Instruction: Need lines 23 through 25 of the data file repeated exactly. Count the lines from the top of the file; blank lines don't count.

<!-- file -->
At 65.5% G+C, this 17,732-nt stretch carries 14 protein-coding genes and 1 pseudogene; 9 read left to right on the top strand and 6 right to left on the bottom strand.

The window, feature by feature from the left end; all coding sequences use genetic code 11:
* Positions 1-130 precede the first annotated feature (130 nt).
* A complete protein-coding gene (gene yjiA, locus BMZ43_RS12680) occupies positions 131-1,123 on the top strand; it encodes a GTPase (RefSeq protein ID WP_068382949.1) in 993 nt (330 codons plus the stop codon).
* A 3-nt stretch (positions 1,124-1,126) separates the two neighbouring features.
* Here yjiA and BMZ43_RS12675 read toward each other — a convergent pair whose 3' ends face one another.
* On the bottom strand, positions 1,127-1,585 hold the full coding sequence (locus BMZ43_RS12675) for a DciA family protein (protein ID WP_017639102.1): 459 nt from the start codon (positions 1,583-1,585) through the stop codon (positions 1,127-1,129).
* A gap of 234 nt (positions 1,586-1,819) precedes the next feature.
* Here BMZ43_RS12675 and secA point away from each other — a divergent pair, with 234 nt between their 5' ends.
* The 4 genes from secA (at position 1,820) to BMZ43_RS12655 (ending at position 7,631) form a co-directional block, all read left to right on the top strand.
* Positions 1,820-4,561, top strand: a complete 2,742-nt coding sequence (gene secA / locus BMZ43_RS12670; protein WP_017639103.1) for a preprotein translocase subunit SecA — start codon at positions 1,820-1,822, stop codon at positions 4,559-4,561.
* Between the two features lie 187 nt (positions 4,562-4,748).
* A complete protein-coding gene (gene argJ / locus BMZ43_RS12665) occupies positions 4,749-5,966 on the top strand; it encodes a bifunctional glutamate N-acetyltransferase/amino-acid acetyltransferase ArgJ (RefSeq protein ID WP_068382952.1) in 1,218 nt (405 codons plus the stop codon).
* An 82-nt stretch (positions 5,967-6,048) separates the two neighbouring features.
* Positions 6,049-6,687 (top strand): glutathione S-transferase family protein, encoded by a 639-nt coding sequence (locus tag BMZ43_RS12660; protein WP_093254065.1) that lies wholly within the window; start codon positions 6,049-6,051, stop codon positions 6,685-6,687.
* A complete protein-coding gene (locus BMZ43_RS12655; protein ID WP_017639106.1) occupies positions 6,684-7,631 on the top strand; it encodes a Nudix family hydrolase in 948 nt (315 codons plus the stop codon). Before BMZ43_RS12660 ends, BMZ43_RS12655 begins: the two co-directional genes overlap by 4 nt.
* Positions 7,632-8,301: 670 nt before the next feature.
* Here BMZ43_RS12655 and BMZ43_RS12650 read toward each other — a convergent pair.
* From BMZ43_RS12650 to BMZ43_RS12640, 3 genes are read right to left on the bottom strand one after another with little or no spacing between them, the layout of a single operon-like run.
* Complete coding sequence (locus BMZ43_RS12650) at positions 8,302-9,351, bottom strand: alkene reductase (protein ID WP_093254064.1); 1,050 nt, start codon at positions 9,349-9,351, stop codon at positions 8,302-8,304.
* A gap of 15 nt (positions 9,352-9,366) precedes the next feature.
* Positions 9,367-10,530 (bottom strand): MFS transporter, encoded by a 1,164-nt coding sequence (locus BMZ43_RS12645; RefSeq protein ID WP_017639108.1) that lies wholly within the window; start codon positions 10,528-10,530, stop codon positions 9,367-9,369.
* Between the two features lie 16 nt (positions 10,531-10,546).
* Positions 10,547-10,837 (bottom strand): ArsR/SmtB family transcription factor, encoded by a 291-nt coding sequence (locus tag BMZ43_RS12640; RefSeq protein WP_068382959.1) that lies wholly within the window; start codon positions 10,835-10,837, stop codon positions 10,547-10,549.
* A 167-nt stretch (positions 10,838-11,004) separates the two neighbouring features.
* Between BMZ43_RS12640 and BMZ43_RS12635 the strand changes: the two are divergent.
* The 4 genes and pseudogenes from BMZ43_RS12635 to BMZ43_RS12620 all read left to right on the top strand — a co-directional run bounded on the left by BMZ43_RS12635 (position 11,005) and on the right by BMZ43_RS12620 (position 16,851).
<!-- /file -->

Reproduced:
* Between the two features lie 16 nt (positions 10,531-10,546).
* Positions 10,547-10,837 (bottom strand): ArsR/SmtB family transcription factor, encoded by a 291-nt coding sequence (locus tag BMZ43_RS12640; RefSeq protein WP_068382959.1) that lies wholly within the window; start codon positions 10,835-10,837, stop codon positions 10,547-10,549.
* A 167-nt stretch (positions 10,838-11,004) separates the two neighbouring features.